How to include files outside of Dockers build context?

How to include files outside of Dockers build context?

The best way to work around this is to specify the Dockerfile independently of the build context, using -f.

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For instance, this command will give the ADD command access to anything in your current directory.

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docker build -f docker-files/Dockerfile .n

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Update: Docker now allows having the Dockerfile outside the build context (fixed in 18.03.0-ce). So you can also do something like

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docker build -f ../Dockerfile .n

I often find myself utilizing the --build-arg option for this purpose. For example after putting the following in the Dockerfile:

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ARG SSH_KEYnRUN echo $SSH_KEY > /root/.ssh/id_rsan

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You can just do:

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docker build -t some-app --build-arg SSH_KEY=$(cat ~/file/outside/build/context/id_rsa) .n

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But note the following warning from the Docker documentation:

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Warning: It is not recommended to use build-time variables for passing secrets like github keys, user credentials etc. Build-time variable values are visible to any user of the image with the docker history command.

How to include files outside of Dockers build context?

I spent a good time trying to figure out a good pattern and how to better explain whats going on with this feature support. I realized that the best way to explain it was as follows…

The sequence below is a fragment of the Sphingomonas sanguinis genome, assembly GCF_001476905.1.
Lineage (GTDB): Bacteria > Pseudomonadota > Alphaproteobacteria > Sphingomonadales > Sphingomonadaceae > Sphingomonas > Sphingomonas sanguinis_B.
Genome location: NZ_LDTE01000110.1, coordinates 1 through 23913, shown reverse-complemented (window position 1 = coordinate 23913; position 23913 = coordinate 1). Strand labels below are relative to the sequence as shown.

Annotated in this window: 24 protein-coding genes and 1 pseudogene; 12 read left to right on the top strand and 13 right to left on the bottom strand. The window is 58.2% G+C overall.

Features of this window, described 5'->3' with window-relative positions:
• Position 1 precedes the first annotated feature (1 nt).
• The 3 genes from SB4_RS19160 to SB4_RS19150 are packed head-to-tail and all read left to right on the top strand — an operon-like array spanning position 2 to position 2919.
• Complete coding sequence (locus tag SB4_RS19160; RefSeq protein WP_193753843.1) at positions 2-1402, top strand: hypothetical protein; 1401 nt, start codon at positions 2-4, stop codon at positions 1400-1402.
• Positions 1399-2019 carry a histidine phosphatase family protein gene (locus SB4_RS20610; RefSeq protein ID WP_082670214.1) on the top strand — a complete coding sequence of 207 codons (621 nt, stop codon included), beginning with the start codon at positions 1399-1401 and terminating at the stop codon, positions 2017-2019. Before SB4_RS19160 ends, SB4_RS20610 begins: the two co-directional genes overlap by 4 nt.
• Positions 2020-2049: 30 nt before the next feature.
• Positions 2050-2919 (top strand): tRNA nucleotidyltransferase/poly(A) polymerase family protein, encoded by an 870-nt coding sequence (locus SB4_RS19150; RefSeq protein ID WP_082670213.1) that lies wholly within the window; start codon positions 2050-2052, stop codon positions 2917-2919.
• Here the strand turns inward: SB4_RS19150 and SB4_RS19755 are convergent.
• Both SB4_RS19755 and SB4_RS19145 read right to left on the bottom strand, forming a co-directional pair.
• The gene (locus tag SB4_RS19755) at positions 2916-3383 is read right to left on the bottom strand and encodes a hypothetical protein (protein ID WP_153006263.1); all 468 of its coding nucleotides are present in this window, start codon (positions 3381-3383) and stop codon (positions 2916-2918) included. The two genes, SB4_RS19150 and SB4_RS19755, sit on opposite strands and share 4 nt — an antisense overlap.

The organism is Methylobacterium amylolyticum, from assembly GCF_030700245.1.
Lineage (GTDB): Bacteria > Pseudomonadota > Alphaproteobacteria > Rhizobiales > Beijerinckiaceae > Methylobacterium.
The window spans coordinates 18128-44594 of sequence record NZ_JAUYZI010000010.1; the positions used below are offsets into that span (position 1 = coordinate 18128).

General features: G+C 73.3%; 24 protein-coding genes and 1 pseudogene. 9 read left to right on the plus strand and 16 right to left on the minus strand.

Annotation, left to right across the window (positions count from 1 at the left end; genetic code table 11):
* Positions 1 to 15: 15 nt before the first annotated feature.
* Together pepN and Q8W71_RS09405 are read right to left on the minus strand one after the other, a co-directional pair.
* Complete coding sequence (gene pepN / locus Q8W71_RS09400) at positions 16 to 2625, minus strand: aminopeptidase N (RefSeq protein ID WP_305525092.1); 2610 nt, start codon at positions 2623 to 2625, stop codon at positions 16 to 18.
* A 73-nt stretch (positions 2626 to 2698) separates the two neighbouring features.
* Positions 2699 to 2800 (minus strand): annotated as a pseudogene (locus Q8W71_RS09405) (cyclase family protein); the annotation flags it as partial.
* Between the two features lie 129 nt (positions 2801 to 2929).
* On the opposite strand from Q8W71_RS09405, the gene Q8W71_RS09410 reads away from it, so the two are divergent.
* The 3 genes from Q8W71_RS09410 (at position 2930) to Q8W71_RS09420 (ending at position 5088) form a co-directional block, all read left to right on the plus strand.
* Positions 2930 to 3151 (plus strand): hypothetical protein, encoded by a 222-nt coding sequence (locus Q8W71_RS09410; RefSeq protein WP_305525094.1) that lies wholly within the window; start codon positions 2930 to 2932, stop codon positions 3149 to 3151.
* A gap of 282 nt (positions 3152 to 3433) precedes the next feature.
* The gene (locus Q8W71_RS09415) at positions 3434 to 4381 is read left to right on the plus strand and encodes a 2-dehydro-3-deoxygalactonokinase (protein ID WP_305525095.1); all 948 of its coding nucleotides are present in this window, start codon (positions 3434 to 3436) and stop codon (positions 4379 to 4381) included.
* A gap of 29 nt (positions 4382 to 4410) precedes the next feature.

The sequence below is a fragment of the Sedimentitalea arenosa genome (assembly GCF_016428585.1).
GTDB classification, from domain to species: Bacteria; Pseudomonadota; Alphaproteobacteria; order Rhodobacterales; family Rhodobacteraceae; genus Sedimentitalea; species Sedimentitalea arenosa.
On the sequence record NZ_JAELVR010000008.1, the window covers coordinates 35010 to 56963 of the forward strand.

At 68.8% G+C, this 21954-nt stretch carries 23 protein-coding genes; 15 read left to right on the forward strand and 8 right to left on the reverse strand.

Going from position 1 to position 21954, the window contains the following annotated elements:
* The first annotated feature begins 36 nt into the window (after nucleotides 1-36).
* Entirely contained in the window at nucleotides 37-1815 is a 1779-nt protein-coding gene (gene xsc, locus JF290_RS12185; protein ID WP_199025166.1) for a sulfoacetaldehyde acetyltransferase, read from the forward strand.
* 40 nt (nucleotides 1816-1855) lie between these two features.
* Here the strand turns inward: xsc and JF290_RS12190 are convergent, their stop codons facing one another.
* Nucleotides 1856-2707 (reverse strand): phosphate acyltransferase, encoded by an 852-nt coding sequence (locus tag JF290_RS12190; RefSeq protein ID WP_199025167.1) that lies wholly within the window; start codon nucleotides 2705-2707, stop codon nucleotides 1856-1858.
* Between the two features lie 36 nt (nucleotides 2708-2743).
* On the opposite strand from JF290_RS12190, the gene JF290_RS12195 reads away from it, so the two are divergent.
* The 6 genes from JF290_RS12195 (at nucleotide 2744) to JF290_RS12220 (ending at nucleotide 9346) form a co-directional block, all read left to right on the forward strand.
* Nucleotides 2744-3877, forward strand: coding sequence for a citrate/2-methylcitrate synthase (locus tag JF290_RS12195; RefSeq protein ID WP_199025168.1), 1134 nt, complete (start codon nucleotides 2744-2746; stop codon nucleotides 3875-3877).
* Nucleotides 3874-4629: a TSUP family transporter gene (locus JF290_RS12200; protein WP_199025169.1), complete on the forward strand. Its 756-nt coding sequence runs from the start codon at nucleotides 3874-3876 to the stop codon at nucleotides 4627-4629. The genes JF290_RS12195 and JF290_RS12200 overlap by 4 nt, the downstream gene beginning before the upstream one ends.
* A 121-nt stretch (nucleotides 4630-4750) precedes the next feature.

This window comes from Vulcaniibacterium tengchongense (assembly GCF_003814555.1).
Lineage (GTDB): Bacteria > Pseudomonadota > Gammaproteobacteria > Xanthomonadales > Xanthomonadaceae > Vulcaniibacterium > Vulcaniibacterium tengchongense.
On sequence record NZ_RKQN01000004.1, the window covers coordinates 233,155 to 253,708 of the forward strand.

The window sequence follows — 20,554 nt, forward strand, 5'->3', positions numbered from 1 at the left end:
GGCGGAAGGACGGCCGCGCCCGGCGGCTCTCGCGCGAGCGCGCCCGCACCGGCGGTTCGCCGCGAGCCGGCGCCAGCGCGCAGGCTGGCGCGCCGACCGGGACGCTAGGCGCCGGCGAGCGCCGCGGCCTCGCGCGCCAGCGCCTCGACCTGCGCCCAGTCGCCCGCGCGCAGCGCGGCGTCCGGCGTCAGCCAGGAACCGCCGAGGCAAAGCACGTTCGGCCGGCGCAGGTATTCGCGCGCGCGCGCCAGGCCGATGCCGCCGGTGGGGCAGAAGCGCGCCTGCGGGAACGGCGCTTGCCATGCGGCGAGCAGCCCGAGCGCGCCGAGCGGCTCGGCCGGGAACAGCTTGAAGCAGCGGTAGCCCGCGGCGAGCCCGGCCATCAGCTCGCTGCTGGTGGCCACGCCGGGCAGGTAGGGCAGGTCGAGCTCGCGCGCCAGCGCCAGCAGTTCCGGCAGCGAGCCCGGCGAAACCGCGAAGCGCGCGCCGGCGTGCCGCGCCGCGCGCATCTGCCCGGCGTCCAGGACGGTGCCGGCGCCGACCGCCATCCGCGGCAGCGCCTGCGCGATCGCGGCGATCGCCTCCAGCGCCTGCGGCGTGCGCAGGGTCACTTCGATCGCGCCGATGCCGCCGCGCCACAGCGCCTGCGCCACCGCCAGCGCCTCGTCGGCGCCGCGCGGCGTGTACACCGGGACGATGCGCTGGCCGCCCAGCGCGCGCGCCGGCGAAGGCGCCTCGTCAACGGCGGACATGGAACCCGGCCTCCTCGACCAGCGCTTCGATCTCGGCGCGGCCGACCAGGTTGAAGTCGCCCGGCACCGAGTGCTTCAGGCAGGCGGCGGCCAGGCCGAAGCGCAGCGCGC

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  • Dockerfile: Will only see files under its own relative path
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  • Context: a place in space where the files you want to share and your Dockerfile will be copied to
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So, with that said, heres an example of the Dockerfile that needs to reuse a file called start.sh

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Dockerfile

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It will always load from its relative path, having the current directory of itself as the local reference to the paths you specify.

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COPY start.sh /runtime/start.shn

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Files

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Considering this idea, we can think of having multiple copies for the Dockerfiles building specific things, but they all need access to the start.sh.

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./all-services/n   /start.shn   /service-X/Dockerfilen   /service-Y/Dockerfilen   /service-Z/Dockerfilen./docker-compose.yamln

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Considering this structure and the files above, heres a docker-compose.yml

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docker-compose.yaml

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  • In this example, your shared context directory is the runtime directory.n
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    • Same mental model here, think that all the files under this directory are moved over to the so-called context.
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    • Similarly, just specify the Dockerfile that you want to copy to that same directory. You can specify that using dockerfile.
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  • The directory where your main content is located is the actual context to be set.
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The docker-compose.yml is as follows

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version: 3.3nservices:n  n  service-An    build:n      context: ./all-servicen      dockerfile: ./service-A/Dockerfilenn  service-Bn    build:n      context: ./all-servicen      dockerfile: ./service-B/Dockerfilenn  service-Cn    build:n      context: ./all-servicen      dockerfile: ./service-C/Dockerfilen

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  • all-service is set as the context, the shared file start.sh is copied there as well the Dockerfile specified by each dockerfile.
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  • Each gets to be built their own way, sharing the start file!
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